Dear NPR News,
I listened to Linda Gradstein’s report on Israel’s attack in Occupied Gaza on Morning Edition today, and I also listened to the report on the same incident on the BBC Arabic Service. The BBC reported that eleven people were killed in the Israeli attack, and another two, a mentally-disabled man and a child, were killed in Israeli attacks on Nablus (as far as I recall, Gradstein did not report on the killings in Nablus).
There was a big difference in the two reports. What we got from Gradstein was clearly something prepared far, far away from the events. Gradstein did not do much reporting. She simply juxtaposed competing statements from the Israeli military spokesman justifying the attack, and Palestinians condemning it and vowing revenge. As usual, she did not commit herself to any facts, rather, she seems to consider all views of the events as equally plausible. I understand that is the best she can do from Occupied Jerusalem, far from the scene, but it is not really reporting.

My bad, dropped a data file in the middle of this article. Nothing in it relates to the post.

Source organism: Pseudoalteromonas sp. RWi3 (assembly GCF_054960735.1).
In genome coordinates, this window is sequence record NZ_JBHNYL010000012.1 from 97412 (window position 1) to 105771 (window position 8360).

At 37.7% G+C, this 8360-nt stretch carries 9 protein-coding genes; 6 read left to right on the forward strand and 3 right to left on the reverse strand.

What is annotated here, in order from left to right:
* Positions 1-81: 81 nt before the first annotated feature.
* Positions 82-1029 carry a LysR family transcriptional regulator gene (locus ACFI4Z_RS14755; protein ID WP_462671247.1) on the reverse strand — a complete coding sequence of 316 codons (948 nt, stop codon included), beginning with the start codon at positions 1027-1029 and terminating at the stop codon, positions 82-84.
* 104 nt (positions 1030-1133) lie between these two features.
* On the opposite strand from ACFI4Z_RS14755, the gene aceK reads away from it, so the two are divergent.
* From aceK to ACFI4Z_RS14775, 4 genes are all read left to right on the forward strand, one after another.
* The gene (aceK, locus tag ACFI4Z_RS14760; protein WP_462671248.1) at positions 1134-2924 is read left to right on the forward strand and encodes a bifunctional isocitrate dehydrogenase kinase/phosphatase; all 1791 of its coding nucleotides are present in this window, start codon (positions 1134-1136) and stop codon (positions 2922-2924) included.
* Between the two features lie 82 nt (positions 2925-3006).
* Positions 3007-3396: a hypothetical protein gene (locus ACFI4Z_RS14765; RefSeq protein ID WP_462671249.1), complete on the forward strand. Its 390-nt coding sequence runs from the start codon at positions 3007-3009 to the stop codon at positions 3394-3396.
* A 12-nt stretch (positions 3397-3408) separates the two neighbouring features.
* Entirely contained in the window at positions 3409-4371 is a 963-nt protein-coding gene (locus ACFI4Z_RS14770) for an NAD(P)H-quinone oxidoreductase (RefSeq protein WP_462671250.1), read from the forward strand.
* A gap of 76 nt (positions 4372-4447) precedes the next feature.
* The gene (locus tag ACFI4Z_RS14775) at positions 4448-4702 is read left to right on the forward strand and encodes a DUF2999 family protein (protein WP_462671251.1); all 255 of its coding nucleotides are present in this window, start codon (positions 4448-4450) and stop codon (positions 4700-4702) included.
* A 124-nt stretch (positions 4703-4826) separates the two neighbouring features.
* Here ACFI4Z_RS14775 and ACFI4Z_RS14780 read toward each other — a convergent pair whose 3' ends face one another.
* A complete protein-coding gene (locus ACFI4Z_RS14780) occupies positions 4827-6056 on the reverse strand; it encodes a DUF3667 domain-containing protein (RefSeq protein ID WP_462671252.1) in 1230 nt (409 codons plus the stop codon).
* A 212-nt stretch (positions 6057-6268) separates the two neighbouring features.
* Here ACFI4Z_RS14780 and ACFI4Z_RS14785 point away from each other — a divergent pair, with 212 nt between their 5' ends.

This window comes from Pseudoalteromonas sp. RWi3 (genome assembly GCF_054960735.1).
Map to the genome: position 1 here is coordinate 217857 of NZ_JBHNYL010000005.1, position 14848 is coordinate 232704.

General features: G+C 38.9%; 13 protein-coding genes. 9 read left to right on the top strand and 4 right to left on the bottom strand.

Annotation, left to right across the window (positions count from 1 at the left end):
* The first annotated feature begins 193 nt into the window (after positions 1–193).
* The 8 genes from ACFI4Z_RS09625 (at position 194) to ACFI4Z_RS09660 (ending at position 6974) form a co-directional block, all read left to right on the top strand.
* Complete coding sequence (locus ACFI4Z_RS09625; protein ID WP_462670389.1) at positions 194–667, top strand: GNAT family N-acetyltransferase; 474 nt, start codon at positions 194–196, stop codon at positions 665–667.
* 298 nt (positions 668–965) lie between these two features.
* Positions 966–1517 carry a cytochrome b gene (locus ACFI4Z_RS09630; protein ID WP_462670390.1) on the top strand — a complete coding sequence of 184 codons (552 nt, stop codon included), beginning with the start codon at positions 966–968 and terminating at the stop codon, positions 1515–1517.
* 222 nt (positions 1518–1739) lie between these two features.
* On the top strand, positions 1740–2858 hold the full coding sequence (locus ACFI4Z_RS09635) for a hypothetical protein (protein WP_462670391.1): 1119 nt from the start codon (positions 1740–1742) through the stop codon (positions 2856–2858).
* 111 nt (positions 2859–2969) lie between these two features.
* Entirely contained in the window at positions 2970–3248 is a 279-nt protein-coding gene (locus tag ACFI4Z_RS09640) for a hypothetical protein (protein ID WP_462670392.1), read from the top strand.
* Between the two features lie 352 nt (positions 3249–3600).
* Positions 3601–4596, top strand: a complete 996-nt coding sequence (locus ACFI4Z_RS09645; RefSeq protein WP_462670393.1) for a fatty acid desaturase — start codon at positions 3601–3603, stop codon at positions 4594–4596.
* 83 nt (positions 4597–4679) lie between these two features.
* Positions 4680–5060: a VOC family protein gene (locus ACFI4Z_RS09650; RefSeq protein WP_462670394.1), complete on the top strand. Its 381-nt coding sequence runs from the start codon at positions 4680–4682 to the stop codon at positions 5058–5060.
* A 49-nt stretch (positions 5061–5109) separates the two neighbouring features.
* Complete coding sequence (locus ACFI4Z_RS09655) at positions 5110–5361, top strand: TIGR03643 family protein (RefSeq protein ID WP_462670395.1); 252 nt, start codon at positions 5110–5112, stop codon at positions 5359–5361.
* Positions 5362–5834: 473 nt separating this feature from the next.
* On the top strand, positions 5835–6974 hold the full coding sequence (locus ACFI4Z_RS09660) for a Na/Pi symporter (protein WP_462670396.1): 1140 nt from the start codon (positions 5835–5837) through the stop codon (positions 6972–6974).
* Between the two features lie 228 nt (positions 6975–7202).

The BBC, by contrast, provided a report from the scene, not unlike those Gradstein always provides from the scene of suicide bomb attacks directed at Israelis, close to where she lives. There was actuality of people screaming, as they took stock of the savagery that had visited them, loved ones killed, and injured, children terrified, and homes destroyed as one of the world’s most powerful armies once again demonstrated its prowess and bravery on the defenceless residents of a squalid refugee camp in one of the world’s poorest and most densely populated places.
The difference between the reports could not have been greater. Isn’t it time you assigned a competent reporter to be permanently stationed in the Occupied Gaza Strip, as well as the Occupied West Bank where most of the news is actually happening?
PS: What could Gradstein possibly have meant when the asserted that Israel is not occupying Gaza?